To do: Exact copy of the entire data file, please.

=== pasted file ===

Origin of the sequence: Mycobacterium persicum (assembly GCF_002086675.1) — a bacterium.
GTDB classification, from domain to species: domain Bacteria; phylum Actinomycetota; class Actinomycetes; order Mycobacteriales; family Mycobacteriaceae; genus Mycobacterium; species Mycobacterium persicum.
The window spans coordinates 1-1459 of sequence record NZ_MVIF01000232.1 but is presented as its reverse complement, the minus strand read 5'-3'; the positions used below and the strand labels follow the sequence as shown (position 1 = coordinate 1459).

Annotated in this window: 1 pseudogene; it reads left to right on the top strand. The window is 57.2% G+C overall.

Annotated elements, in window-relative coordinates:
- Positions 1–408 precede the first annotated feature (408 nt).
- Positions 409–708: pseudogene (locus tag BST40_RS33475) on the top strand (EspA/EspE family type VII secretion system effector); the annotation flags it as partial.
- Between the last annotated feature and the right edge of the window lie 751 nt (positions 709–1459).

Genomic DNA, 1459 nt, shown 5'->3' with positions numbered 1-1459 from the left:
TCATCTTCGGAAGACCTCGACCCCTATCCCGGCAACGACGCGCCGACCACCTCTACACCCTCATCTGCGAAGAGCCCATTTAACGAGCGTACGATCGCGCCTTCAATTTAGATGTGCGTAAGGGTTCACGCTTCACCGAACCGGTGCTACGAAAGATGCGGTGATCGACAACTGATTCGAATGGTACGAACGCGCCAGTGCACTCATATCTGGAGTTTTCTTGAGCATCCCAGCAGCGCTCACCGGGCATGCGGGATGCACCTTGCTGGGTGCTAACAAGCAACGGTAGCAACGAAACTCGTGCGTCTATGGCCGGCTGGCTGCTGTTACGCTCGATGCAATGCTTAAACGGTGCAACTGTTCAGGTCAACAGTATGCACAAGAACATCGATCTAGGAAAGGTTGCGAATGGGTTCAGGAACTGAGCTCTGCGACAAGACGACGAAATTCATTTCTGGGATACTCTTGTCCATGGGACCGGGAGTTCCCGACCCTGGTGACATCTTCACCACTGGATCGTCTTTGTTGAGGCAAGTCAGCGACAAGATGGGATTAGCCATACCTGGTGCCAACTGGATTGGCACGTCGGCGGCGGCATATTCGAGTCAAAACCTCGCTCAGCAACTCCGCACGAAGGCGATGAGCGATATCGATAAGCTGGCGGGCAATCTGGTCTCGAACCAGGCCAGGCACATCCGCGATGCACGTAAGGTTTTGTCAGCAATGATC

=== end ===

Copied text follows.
Origin of the sequence: Mycobacterium persicum (assembly GCF_002086675.1) — a bacterium.
GTDB classification, from domain to species: domain Bacteria; phylum Actinomycetota; class Actinomycetes; order Mycobacteriales; family Mycobacteriaceae; genus Mycobacterium; species Mycobacterium persicum.
The window spans coordinates 1-1459 of sequence record NZ_MVIF01000232.1 but is presented as its reverse complement, the minus strand read 5'-3'; the positions used below and the strand labels follow the sequence as shown (position 1 = coordinate 1459).

Annotated in this window: 1 pseudogene; it reads left to right on the top strand. The window is 57.2% G+C overall.

Annotated elements, in window-relative coordinates:
- Positions 1–408 precede the first annotated feature (408 nt).
- Positions 409–708: pseudogene (locus tag BST40_RS33475) on the top strand (EspA/EspE family type VII secretion system effector); the annotation flags it as partial.
- Between the last annotated feature and the right edge of the window lie 751 nt (positions 709–1459).

Genomic DNA, 1459 nt, shown 5'->3' with positions numbered 1-1459 from the left:
TCATCTTCGGAAGACCTCGACCCCTATCCCGGCAACGACGCGCCGACCACCTCTACACCCTCATCTGCGAAGAGCCCATTTAACGAGCGTACGATCGCGCCTTCAATTTAGATGTGCGTAAGGGTTCACGCTTCACCGAACCGGTGCTACGAAAGATGCGGTGATCGACAACTGATTCGAATGGTACGAACGCGCCAGTGCACTCATATCTGGAGTTTTCTTGAGCATCCCAGCAGCGCTCACCGGGCATGCGGGATGCACCTTGCTGGGTGCTAACAAGCAACGGTAGCAACGAAACTCGTGCGTCTATGGCCGGCTGGCTGCTGTTACGCTCGATGCAATGCTTAAACGGTGCAACTGTTCAGGTCAACAGTATGCACAAGAACATCGATCTAGGAAAGGTTGCGAATGGGTTCAGGAACTGAGCTCTGCGACAAGACGACGAAATTCATTTCTGGGATACTCTTGTCCATGGGACCGGGAGTTCCCGACCCTGGTGACATCTTCACCACTGGATCGTCTTTGTTGAGGCAAGTCAGCGACAAGATGGGATTAGCCATACCTGGTGCCAACTGGATTGGCACGTCGGCGGCGGCATATTCGAGTCAAAACCTCGCTCAGCAACTCCGCACGAAGGCGATGAGCGATATCGATAAGCTGGCGGGCAATCTGGTCTCGAACCAGGCCAGGCACATCCGCGATGCACGTAAGGTTTTGTCAGCAATGATC